The Internal Revenue Service allows money in qualified retirement accounts to grow tax-sheltered as long as the money remains in the account. However, the IRS does not allow the money to remain in the account indefinitely. When you reach each 70 1/2, you must start taking required minimum distributions from all retirement accounts except Roth IRAs. The amount of the distribution depends on the value of your accounts and your age.
Contact the financial institution that holds your retirement account to find the value of your account as of the last day of the prior year. For example, if you were calculating your required minimum distribution for 2012, you would need to know the value of your account as of Dec. 31, 2011.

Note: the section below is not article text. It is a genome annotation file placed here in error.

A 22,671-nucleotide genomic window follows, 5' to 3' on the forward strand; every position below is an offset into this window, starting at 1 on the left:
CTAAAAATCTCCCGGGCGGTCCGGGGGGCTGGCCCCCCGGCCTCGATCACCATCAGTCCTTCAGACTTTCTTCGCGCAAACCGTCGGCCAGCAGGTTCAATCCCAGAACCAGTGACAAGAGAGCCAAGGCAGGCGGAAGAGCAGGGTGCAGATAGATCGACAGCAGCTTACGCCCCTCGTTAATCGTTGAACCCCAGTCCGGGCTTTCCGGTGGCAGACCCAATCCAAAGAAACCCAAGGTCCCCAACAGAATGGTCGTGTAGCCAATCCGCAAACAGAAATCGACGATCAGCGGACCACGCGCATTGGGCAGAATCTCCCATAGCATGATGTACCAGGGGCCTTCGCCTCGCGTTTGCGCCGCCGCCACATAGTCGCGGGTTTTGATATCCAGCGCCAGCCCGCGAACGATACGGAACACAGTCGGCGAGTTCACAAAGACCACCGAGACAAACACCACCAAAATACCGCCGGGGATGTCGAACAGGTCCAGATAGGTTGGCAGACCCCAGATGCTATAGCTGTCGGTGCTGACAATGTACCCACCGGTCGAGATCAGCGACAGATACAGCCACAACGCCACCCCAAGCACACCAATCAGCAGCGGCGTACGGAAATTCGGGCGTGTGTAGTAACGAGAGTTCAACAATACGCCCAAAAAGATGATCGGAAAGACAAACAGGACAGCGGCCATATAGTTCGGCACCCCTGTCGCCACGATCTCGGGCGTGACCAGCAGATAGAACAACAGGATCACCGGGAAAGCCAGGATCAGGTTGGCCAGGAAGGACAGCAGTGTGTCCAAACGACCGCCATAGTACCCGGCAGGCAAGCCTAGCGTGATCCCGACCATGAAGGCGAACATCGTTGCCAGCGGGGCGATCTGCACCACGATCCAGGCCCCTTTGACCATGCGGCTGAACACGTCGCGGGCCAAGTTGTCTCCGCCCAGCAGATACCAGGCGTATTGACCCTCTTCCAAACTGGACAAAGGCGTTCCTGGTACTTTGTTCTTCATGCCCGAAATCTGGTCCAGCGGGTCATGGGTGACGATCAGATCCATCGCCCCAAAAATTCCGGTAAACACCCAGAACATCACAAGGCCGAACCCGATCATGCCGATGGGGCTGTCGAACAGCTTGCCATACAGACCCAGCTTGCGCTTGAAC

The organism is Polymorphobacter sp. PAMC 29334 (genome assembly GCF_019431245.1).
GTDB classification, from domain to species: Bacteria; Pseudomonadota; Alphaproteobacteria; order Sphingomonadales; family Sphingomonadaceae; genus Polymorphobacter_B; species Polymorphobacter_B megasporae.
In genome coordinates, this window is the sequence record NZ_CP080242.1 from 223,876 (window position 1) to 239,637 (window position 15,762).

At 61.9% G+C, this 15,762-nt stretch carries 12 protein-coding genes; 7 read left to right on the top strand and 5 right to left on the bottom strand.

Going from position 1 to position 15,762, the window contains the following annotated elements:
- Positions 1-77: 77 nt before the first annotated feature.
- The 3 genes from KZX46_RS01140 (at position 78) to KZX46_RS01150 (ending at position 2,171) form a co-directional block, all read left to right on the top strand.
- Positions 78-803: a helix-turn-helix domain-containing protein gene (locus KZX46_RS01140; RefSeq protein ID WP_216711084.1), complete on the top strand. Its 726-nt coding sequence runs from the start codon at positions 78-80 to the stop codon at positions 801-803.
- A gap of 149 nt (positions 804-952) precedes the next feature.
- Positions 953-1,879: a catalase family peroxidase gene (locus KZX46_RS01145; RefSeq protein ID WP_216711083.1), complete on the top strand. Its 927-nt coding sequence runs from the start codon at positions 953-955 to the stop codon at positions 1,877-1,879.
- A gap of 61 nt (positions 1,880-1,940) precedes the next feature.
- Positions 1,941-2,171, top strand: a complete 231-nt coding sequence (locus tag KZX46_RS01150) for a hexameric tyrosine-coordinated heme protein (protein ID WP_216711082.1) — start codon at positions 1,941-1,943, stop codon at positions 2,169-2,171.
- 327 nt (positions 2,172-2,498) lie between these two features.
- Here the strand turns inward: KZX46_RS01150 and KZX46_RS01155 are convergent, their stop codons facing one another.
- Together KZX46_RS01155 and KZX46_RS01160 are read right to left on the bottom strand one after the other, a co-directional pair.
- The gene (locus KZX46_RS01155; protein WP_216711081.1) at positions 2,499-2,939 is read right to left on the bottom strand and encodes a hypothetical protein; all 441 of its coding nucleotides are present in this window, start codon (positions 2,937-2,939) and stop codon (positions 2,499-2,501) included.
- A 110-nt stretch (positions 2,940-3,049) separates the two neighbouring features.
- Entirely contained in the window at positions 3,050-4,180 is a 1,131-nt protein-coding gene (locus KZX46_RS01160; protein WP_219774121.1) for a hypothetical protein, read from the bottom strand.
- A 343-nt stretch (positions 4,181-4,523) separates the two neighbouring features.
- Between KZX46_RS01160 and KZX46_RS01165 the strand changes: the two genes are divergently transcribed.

Use the appropriate IRS distribution table to find the distribution period for your account (see Resources section). Most people use Table III, the Uniform Lifetime table. However, if your spouse is more than 10 years younger than you, use Table II, the Joint Life and Last Survivor Expectancy table. If you inherited the retirement account, use Table I, the Single Life Expectancy.
Divide the value of your retirement account by the expected distribution period to calculate your required minimum distribution. For example, if your retirement account was worth $340,000 and your distribution period was 24.7 years, you would divide $340,000 by 24.7 to find that your required minimum distribution would be $13,765.18.
Your financial institution should inform you at the start of the year if you are required to take a distribution from your account.
You will owe a 50 percent penalty on the amount you do not withdraw if you fail to take your required minimum distribution.
Things You'll Need
IRS Publication 590